John Washington’s own research at age eleven, using the materials available to his father, leads him to a dead end, but this, he discovers years later, is because he was expecting mere facts to yield a man’s thoughts, and they can never do that. Still, his interest in history as a result of his research is fired into a lifelong passion, especially as it relates to his own oppressed people, and he dedicates his life to uncovering and recording the sordid causes and effects that led to a minority race achieving dominance over a majority one.

Thus, Bradley’s narrative, though set in Pennsylvania, takes in not only all of America but Africa and parts of Europe as well; his protagonist discusses, at seemingly random points, the financial, political, and human causes of slavery. Because this is not an “objective” book, the character of John Washington is free to imbue his wide-ranging historical discourse with sardonic anger and humor, offering a far more probing, vivid and eye-opening lesson in...

(The entire section is 1791 words.)


(Literary Essentials: African American Literature)

Bercovitch, Sacvan, ed. Reconstructing American Literary History. Cambridge, Mass.: Harvard University Press, 1986. Includes an essay by Robert B. Stepto, “Distrust of the Reader in Afro-American Narratives,” that emphasizes the importance of storytelling and the oral tradition with which Bradley works.

Byerman, Keith. Remembering the Past in Contemporary African American Fiction. Chapel Hill: University of North Carolina Press, 2005. Study of the representation of history in African American fiction. Includes a chapter on history as reinvention and the intersection of familial and public memory in The Chaneysville Incident.

Callahan, John F. “Who We For? The Extended Call of African-American Fiction.” In In the African-American Grain: The Pursuit of Voice in Twentieth-Century Black Fiction. Urbana: University of Illinois Press, 1988. Examines concepts of storytelling, the uses of history, and the central characters of The Chaneysville Incident.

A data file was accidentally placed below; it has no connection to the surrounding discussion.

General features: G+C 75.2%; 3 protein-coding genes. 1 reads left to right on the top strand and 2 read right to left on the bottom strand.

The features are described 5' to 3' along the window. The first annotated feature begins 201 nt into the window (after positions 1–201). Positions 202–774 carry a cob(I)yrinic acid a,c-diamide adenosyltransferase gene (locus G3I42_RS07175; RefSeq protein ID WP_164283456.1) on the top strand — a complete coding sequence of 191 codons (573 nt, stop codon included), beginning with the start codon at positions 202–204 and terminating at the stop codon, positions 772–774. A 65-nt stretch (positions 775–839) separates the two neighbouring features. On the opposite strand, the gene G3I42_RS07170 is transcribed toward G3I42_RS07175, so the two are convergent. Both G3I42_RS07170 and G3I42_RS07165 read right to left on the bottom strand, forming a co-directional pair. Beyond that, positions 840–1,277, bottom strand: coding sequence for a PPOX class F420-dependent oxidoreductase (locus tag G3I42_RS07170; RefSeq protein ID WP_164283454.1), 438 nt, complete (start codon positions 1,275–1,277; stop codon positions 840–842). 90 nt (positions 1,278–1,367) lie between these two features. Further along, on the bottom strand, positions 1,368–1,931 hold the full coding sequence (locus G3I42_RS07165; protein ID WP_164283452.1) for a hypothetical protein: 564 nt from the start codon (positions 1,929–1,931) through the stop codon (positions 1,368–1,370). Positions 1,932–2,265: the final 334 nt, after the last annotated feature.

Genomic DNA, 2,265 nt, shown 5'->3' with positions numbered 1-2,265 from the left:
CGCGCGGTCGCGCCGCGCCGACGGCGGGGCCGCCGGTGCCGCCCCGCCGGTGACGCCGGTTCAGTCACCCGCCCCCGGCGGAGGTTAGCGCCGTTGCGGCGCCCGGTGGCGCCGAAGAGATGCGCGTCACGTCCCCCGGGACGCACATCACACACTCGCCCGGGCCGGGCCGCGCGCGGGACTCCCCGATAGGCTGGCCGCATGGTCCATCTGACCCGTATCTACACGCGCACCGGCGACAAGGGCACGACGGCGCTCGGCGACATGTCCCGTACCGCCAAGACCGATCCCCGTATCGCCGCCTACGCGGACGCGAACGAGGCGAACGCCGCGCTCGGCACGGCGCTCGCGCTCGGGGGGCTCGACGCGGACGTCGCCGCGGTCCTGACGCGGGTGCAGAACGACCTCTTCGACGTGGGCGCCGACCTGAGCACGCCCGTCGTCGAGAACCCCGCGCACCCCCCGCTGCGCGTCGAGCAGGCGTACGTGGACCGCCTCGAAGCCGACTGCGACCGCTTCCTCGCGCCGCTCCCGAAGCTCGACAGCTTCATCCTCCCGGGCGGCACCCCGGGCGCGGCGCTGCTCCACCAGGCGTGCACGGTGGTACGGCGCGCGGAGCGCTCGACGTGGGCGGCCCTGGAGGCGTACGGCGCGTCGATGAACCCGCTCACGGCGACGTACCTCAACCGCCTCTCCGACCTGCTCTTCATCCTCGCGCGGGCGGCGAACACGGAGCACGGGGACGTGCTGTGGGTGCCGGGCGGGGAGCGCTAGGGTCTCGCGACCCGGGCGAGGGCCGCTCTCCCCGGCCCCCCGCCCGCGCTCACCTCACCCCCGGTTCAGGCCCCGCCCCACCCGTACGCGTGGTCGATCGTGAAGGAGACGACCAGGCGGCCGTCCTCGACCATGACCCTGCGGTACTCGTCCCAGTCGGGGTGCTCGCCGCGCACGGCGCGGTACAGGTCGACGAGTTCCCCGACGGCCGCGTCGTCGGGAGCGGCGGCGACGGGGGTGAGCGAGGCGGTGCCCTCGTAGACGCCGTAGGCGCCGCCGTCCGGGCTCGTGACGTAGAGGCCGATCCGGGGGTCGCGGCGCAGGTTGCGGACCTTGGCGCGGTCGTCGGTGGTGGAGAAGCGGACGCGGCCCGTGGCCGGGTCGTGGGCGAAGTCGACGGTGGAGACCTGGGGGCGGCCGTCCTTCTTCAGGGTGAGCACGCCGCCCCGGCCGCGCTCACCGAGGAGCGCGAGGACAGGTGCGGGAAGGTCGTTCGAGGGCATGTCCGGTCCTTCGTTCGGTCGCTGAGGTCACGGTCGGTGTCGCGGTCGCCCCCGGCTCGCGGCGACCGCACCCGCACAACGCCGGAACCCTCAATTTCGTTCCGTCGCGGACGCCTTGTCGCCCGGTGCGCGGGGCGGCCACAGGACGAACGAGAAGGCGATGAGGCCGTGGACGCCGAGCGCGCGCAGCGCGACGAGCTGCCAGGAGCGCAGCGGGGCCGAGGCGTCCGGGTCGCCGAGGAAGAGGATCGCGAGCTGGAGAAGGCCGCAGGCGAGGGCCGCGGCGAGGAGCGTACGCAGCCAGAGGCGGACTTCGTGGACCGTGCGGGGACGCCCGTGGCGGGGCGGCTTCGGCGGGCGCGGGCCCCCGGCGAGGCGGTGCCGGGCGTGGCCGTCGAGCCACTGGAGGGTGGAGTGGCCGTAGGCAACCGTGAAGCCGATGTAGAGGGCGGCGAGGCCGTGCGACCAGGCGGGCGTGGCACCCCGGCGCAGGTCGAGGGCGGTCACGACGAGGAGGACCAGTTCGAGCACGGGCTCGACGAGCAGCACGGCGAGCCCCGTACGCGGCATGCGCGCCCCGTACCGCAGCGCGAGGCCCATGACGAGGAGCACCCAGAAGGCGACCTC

Campbell, Jane. “Ancestral Quests.” In Mythic Black Fiction: The Transformation of History. Knoxville: University of Tennessee Press, 1986. Compares Toni Morrison’s Song of Solomon (1977) and The Chaneysville Incident in terms of both books’ examination of the relationship between North American and West African culture. Concentrates on religion, the supernatural, and family histories.

Cooke, Michael G. “After Intimacy: The Search for New Meaning in Recent Black Fiction.” In Afro-American Literature in the Twentieth Century: The Achievement of Intimacy. New Haven, Conn.: Yale University Press, 1984. Covers the specific use of symbolism in The Chaneysville Incident.

Leak, Jeffrey B. Racial Myths and Masculinity in African American Literature. Knoxville: University of Tennessee Press, 2005. Each chapter compares a specific intersection of racial and gender myths in two novels. The final chapter discusses the “myth of cultural depravation” in The Chaneysville Incident and Toni Morrison’s Song of Solomon (1977).

Rushdy, Ashraf H. A. Remembering Generations: Race and Family in Contemporary African American Fiction. Chapel Hill: University of North Carolina Press, 2001. An examination of novels, including Chaneysville Incident, set in modern times that attempt to deal with the “family secret”—slave owner as ancestor.